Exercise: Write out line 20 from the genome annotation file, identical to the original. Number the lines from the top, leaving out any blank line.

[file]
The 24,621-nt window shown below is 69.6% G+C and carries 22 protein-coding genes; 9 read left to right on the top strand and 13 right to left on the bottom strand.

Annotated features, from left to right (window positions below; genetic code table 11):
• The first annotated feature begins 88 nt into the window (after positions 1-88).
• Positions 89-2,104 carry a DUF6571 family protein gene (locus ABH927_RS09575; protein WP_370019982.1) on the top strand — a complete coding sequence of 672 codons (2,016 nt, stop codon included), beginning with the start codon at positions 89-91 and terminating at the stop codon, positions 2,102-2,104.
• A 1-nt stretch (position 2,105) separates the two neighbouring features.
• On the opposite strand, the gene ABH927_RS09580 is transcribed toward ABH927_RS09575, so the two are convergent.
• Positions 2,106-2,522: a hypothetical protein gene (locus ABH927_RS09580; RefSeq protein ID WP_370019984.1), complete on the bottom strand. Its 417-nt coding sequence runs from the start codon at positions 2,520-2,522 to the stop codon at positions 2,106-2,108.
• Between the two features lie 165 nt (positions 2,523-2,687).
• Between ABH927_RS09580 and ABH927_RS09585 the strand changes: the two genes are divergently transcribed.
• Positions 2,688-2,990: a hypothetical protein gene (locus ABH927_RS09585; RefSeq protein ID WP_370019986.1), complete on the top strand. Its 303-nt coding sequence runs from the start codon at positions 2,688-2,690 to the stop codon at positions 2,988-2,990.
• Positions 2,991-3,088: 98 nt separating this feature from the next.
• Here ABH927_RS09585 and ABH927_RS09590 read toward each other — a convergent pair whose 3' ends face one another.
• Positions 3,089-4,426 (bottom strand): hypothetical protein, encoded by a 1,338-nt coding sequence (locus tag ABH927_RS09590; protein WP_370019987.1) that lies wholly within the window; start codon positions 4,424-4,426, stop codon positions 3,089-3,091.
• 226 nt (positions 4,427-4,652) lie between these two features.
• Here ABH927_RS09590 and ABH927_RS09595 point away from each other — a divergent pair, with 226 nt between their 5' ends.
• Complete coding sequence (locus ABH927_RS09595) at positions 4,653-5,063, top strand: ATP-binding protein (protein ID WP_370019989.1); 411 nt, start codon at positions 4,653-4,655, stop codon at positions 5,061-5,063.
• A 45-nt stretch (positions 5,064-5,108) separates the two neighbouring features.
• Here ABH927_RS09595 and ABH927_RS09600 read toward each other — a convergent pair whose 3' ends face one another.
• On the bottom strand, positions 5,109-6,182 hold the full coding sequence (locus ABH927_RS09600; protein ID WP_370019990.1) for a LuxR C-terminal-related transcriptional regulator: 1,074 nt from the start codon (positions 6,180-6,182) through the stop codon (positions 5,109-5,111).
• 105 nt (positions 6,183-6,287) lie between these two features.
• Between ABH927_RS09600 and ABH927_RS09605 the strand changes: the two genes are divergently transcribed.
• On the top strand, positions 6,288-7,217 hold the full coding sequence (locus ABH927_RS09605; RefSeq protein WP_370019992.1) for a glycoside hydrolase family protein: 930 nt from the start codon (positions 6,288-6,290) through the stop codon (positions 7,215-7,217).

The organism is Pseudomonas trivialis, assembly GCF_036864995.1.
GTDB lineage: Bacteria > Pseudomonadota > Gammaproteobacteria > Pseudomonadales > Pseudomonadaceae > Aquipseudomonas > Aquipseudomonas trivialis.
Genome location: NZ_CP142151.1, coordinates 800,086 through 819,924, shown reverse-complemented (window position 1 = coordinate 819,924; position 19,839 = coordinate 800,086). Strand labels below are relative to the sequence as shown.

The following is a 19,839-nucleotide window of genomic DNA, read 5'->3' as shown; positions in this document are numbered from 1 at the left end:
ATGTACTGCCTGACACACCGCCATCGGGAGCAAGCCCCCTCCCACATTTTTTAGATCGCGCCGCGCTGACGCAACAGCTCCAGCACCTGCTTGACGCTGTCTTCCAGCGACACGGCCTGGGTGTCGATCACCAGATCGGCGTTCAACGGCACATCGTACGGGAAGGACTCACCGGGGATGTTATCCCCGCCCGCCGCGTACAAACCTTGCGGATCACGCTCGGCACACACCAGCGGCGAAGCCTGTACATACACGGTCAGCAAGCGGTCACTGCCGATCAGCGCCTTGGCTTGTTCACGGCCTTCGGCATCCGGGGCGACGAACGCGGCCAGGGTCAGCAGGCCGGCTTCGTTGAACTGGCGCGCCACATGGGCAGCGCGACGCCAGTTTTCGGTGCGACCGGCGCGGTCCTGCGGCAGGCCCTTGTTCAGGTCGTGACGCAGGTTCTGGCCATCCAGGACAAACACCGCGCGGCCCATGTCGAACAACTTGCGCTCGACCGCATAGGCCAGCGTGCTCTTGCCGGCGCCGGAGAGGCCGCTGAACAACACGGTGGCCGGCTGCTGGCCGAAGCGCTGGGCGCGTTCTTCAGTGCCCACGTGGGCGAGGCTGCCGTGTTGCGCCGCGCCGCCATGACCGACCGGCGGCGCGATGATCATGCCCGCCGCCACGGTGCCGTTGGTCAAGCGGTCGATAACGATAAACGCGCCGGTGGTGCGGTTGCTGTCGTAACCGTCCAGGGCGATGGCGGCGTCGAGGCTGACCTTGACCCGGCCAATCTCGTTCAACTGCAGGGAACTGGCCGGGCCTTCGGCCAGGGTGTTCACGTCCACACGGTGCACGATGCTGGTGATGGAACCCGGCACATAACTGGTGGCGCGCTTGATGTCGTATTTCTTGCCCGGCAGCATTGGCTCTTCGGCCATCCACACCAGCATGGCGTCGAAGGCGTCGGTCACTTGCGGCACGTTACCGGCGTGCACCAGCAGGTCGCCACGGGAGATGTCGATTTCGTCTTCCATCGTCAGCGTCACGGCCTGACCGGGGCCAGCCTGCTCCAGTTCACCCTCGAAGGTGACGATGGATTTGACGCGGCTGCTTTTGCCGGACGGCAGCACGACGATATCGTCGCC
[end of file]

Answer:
• 105 nt (positions 6,183-6,287) lie between these two features.